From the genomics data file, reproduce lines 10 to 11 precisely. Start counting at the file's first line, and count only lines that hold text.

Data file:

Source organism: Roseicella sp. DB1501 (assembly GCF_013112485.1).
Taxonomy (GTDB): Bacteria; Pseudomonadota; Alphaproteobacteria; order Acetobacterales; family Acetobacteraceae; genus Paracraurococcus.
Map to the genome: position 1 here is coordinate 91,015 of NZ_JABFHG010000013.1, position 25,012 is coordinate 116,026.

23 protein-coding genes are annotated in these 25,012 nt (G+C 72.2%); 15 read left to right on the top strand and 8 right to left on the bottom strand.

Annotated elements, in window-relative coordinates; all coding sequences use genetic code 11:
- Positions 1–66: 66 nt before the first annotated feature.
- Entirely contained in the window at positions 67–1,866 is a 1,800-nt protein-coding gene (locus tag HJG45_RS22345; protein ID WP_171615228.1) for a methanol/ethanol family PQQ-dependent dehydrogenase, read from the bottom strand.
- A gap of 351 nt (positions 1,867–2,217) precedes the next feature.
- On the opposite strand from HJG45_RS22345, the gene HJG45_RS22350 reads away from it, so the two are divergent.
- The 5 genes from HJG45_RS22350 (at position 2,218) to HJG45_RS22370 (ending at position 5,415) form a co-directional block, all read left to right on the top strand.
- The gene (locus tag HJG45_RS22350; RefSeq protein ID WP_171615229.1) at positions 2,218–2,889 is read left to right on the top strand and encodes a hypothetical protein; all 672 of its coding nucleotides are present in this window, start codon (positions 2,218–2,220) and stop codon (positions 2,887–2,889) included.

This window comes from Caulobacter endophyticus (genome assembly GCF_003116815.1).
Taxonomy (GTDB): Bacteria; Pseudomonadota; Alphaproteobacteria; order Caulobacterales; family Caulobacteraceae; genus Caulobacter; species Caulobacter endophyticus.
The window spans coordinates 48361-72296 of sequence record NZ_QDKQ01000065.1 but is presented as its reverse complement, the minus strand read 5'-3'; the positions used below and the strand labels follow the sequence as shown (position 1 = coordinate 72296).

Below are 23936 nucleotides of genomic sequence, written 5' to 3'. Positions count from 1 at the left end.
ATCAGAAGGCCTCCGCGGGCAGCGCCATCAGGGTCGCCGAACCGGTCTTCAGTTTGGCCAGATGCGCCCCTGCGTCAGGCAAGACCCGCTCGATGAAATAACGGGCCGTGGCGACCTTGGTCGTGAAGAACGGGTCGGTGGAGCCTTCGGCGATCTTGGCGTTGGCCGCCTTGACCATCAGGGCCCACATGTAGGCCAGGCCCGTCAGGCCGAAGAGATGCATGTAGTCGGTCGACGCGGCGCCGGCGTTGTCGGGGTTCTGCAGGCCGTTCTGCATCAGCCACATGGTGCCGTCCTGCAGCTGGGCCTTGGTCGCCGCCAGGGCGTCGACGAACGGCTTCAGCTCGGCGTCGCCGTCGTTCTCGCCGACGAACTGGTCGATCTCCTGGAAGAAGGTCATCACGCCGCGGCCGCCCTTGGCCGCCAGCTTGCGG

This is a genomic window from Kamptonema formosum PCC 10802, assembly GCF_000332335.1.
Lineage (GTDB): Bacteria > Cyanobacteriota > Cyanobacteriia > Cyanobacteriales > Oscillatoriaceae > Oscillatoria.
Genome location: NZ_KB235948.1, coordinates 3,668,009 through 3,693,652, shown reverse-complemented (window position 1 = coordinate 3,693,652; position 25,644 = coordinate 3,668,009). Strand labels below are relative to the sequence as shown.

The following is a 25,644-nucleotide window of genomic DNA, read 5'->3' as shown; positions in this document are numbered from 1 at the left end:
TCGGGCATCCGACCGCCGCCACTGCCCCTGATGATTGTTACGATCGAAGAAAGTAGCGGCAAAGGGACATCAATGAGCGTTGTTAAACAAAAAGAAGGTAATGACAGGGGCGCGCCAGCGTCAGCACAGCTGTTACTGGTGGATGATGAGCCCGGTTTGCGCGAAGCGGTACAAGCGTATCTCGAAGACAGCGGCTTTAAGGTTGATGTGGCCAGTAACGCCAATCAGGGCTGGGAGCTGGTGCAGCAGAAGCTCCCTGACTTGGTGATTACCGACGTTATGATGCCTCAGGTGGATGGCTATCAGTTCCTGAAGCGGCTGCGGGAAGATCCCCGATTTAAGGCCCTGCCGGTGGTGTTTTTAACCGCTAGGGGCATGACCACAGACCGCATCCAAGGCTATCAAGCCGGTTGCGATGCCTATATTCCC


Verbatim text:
- The 5 genes from HJG45_RS22350 (at position 2,218) to HJG45_RS22370 (ending at position 5,415) form a co-directional block, all read left to right on the top strand.
- The gene (locus tag HJG45_RS22350; RefSeq protein ID WP_171615229.1) at positions 2,218–2,889 is read left to right on the top strand and encodes a hypothetical protein; all 672 of its coding nucleotides are present in this window, start codon (positions 2,218–2,220) and stop codon (positions 2,887–2,889) included.